Environmentally-induced parental or developmental conditioning influences coral offspring ecological performance

The persistence of reef building corals is threatened by human-induced environmental change. Maintaining coral reefs into the future requires not only the survival of adults, but also the influx of recruits to promote genetic diversity and retain cover following adult mortality. Few studies examine the linkages among multiple life stages of corals, despite a growing knowledge of carryover effects in other systems. We provide a novel test of coral parental conditioning to ocean acidification (OA) and tracking of offspring for 6 months post-release to better understand parental or developmental priming impacts on the processes of offspring recruitment and growth. Coral planulation was tracked for 3 months following adult exposure to high pCO2 and offspring from the second month were reciprocally exposed to ambient and high pCO2 for an additional 6 months. Offspring of parents exposed to high pCO2 had greater settlement and survivorship immediately following release, retained survivorship benefits during 1 and 6 months of continued exposure, and further displayed growth benefits to at least 1 month post release. Enhanced performance of offspring from parents exposed to high conditions was maintained despite the survivorship in both treatments declining in continued exposure to OA. Conditioning of the adults while they brood their larvae, or developmental acclimation of the larvae inside the adult polyps, may provide a form of hormetic conditioning, or environmental priming that elicits stimulatory effects. Defining mechanisms of positive acclimatization, with potential implications for carry over effects, cross-generational plasticity, and multi-generational plasticity, is critical to better understanding ecological and evolutionary dynamics of corals under regimes of increasing environmental disturbance. Considering environmentally-induced parental or developmental legacies in ecological and evolutionary projections may better account for coral reef response to the chronic stress regimes characteristic of climate change.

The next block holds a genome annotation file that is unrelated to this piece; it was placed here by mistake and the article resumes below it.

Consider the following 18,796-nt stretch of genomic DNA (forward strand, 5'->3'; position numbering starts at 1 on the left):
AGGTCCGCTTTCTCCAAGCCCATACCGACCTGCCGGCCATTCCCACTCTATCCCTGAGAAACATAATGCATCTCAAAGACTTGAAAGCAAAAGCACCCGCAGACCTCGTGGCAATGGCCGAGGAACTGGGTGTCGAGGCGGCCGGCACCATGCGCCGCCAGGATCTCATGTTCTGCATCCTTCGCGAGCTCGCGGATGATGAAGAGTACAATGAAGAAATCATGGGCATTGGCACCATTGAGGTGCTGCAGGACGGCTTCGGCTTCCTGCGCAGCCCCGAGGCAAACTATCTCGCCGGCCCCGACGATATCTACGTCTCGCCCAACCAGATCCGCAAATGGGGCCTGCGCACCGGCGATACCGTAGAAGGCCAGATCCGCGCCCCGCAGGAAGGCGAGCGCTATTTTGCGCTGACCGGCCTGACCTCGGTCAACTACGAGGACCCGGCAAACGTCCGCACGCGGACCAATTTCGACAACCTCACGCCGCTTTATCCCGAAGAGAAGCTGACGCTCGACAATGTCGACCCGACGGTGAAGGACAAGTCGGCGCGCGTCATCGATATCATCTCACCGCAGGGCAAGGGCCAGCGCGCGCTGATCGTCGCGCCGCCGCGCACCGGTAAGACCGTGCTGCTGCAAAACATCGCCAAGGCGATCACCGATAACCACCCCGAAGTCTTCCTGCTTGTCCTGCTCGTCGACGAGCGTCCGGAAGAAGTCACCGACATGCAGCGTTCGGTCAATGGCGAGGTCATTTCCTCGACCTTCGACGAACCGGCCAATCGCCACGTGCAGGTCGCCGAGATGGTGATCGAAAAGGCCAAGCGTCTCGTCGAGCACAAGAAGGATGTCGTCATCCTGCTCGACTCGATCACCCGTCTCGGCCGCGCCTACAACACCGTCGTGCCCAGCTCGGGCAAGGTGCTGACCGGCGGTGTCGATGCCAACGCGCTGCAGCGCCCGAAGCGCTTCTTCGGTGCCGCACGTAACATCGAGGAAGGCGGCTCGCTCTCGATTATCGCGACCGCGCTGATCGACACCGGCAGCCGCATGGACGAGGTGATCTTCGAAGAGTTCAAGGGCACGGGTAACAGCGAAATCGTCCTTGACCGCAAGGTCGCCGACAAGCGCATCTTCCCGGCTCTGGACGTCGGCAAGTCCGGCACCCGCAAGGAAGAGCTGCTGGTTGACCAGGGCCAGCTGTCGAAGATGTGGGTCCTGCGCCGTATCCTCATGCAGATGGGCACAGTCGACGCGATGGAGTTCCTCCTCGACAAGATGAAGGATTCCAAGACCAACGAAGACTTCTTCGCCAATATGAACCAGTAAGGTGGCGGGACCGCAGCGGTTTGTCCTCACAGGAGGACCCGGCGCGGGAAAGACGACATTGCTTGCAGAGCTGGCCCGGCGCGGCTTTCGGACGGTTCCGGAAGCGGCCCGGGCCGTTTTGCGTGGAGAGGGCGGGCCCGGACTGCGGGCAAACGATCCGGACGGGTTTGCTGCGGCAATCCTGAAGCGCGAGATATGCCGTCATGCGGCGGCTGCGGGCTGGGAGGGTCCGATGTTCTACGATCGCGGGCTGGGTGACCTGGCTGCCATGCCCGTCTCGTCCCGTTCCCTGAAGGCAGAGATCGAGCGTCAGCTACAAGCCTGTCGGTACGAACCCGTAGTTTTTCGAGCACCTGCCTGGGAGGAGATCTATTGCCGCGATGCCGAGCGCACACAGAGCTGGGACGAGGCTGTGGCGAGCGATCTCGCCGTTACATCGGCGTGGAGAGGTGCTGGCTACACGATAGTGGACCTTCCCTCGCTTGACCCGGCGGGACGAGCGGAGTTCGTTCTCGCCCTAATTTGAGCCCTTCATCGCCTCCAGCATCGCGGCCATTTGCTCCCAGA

Putnam H. M., Ritson-Williams R., Cruz J. A., Davidson J. M. & Gates R. D., 2020. Environmentally-induced parental or developmental conditioning influences coral offspring ecological performance. Scientific Reports 10: 13664. doi: 10.1038/s41598-020-70605-x. Article.


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